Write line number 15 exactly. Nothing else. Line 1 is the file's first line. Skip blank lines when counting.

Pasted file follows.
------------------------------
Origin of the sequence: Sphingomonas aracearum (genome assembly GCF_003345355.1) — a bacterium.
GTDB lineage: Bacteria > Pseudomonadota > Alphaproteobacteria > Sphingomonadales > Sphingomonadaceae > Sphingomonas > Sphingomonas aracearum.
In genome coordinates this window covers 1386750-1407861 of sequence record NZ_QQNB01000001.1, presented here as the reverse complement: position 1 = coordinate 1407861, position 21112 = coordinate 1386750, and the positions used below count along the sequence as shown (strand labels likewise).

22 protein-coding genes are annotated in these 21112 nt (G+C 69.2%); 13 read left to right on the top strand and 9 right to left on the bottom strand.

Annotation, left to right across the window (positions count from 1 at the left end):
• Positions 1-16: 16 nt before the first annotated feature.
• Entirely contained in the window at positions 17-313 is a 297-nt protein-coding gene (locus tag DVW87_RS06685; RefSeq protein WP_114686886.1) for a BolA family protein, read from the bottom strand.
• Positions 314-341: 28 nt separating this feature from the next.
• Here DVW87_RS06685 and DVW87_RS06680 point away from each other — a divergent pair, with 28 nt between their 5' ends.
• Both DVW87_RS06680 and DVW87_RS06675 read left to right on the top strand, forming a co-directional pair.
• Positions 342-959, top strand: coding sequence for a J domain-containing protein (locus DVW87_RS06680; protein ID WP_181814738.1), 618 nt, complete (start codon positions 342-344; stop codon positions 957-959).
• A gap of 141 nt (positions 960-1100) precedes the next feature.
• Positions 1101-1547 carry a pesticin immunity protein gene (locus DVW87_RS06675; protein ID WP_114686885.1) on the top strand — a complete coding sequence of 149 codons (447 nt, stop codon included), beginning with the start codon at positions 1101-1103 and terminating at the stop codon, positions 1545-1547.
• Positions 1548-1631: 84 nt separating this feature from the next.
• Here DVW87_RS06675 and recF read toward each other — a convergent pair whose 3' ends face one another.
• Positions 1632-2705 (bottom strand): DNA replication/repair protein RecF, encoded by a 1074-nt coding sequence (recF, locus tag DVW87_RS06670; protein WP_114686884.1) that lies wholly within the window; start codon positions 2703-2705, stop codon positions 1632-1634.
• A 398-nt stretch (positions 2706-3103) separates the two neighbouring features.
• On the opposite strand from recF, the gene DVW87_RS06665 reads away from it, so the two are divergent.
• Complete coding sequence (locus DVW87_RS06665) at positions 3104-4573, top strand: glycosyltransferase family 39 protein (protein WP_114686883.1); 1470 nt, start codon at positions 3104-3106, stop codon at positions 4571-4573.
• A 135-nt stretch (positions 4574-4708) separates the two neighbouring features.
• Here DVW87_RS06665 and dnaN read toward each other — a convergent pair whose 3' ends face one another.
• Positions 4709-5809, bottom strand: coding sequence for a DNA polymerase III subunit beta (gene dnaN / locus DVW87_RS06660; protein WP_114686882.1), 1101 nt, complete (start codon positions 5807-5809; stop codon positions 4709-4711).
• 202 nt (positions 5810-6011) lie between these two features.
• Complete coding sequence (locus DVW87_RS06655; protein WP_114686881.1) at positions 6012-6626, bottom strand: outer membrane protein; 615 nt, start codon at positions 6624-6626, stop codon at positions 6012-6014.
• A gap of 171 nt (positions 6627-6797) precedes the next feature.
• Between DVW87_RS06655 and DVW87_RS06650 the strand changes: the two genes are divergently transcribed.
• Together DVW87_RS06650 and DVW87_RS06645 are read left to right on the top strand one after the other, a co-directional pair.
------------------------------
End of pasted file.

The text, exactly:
• Here DVW87_RS06675 and recF read toward each other — a convergent pair whose 3' ends face one another.